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Expect Credit Processing Delays from PTE Tax Filings; Proposed Solutions (Hopefully) on the Way

A pile of 20 dollar bills with a ripped paper that says delay on it to represent a processing delay for PTE Ta filings.

The 2023 tax season may require an additional level of patience for business owners filing for credits from pass-through entities (PTE). Maryland has seen a growing number of PTE filings the past few years. This increased workload coupled with administrative hurdles within the Comptroller’s office, has led to several cases of inaccurate returns and longer-than-expected processing delays. The Comptroller of Maryland sent a letter to tax professionals detailing the office’s struggles and offering solutions including asking tax filers for help.

What is PTE?

The owners of partnerships, S corporations and LLCs can decide to utilize the pass-through entity tax. When chosen, their business pays the state tax at the entity level instead of at the personal level. Those that elect to file their state income taxes via PTE receive a full federal deductibility. There is no limit to the amount of deductible PTE tax, allowing business owners to circumvent the $10,000 State and Local Tax (SALT) deduction cap.

Why is There a Delay for PTE Returns?

Over the past few years, Maryland has seen an increasing number of PTE filings. In 2021, over 176,000 filed with more expected this year. According to the Comptroller letter, the complexity of these filings requires manual validation for each individual PTE filing to ensure the accuracy of payment and deduction claim. The agency’s lack of sufficient staff and outdated technology only serves to make this process worse and has even led to several processing errors.

What Solutions Are There?

The Comptroller’s office has established some temporary solutions to aid in the timeliness and accuracy of its PTE filings. First, the office established a trained team of professionals to focus solely on PTE returns. They hope the team resolves any outstanding issues quickly. Second, due to questionable return accuracy, the office will stop sending notices of “underpayment”. Instead, those who don’t pay their full PTE tax will receive a statement that the credit cannot be granted. The office hopes that these steps will alleviate current areas of contention before this year’s filing.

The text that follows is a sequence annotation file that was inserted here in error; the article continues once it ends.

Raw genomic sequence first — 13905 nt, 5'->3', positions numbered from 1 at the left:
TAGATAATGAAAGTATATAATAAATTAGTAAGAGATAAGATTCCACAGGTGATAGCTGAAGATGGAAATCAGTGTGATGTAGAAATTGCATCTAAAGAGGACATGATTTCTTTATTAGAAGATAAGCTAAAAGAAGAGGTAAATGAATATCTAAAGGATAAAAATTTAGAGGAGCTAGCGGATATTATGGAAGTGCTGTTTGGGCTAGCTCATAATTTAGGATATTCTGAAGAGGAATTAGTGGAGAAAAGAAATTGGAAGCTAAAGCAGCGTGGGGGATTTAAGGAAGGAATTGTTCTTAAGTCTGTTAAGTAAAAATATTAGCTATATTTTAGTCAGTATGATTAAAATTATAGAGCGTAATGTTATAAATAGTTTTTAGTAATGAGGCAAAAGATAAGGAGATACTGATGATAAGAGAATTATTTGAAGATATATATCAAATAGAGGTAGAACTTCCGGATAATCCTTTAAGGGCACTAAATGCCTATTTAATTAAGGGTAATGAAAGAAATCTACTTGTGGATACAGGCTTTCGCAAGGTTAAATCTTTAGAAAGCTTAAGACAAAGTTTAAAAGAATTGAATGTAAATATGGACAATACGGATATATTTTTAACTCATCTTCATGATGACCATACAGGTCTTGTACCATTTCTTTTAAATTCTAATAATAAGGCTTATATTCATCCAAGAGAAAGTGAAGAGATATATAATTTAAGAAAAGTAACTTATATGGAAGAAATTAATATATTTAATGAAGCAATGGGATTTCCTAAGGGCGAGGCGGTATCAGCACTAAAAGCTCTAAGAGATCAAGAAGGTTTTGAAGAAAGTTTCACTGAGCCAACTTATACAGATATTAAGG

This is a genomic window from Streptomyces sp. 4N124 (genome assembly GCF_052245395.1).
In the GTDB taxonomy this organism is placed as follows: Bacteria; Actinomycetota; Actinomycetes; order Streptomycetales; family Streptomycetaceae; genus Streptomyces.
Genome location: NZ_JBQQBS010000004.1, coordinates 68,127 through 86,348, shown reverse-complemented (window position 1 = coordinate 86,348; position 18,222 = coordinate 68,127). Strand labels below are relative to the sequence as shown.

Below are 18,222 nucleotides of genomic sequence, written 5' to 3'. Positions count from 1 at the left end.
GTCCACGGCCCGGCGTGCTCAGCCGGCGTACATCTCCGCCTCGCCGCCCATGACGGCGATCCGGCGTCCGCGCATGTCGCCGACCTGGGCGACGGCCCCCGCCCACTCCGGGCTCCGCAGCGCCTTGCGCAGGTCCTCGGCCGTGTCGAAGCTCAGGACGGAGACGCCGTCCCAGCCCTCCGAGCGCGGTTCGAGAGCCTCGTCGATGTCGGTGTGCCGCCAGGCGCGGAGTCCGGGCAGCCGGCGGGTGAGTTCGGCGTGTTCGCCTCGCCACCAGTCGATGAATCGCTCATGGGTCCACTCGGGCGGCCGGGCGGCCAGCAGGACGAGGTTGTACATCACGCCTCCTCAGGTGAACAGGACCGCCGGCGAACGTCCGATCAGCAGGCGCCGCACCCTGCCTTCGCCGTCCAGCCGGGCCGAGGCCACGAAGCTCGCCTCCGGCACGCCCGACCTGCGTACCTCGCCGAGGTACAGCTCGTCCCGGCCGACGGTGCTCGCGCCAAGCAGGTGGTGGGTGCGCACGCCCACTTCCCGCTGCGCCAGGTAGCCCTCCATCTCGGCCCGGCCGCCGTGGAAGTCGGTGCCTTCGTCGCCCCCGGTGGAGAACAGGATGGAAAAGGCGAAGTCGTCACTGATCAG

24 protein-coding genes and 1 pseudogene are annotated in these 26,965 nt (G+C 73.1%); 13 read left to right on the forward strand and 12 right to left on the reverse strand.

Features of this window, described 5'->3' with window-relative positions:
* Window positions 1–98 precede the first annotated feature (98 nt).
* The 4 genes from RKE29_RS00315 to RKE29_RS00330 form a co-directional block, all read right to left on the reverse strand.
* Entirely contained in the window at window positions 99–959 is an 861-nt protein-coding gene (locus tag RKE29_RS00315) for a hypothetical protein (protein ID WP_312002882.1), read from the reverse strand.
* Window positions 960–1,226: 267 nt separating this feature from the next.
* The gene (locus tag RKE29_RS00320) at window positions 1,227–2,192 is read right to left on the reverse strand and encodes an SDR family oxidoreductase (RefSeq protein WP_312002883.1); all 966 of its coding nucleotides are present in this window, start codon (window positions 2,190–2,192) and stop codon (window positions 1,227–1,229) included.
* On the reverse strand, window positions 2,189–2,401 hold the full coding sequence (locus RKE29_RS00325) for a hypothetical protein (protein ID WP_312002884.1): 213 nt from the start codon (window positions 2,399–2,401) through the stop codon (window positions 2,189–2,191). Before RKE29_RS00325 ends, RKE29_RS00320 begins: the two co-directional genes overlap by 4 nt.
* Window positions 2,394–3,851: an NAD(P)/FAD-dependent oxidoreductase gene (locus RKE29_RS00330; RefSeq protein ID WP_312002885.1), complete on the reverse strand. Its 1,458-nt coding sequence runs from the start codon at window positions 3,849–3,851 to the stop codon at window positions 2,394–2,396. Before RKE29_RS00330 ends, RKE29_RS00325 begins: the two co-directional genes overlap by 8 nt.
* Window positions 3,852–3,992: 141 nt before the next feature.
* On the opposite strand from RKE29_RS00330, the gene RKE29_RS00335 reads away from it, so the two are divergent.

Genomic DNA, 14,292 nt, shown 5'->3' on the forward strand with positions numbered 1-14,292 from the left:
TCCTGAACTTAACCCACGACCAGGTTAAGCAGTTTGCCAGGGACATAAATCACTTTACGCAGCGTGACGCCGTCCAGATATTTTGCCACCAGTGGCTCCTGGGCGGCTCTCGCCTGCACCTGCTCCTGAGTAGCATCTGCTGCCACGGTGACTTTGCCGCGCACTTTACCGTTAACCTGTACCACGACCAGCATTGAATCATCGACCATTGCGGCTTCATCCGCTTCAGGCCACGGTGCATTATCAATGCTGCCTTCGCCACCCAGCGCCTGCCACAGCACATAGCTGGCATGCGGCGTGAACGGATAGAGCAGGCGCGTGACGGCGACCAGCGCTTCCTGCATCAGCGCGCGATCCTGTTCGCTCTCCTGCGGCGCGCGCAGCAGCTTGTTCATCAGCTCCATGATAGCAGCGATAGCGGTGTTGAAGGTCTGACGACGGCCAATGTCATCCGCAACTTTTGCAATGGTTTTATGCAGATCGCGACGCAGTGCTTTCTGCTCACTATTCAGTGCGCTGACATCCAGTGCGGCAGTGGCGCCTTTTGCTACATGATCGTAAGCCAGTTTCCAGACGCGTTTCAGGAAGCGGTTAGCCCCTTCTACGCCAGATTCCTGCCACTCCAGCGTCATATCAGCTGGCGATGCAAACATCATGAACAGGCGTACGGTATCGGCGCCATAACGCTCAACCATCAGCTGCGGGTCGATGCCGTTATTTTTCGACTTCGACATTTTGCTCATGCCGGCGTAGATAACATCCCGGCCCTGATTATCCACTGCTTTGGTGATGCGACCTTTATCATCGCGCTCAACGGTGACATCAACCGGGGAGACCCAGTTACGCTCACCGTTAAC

How Can You Help?

The best way to help prevent a holdup is to ensure your filings are done correctly with the mandatory documentation. The Comptroller laid out the following steps:

  • File both your personal income tax return and your PTE return electronically;
  • Make all of your estimated payments electronically;
  • Ensure your PTE payment and individual deduction claim match;
  • Have the PTE confirm it made the tax payments it has reported to you;
  • Check the credit claimed on your individual return is added back as an addition to income on your individual return;
  • If you or your tax professional are using tax preparation software that includes the option to create an electronic version of the Schedule K-1 from the PTE, use that function and attach the electronic K-1 to your filing;
  • If the option for an electronic K-1 attachment is not available, attach the K-1 as a PDF.

We recommend you talk with your tax professional to ensure your filings follow the above steps. If you need help with your PTE filing or have questions about the process, please fill out our  contact form to get in touch with Richard Morris CPA, MST.

Councilor, Buchanan & Mitchell (CBM) is a professional services firm delivering tax, accounting and business advisory expertise throughout the Mid-Atlantic region from offices in Bethesda, MD and Washington, DC.

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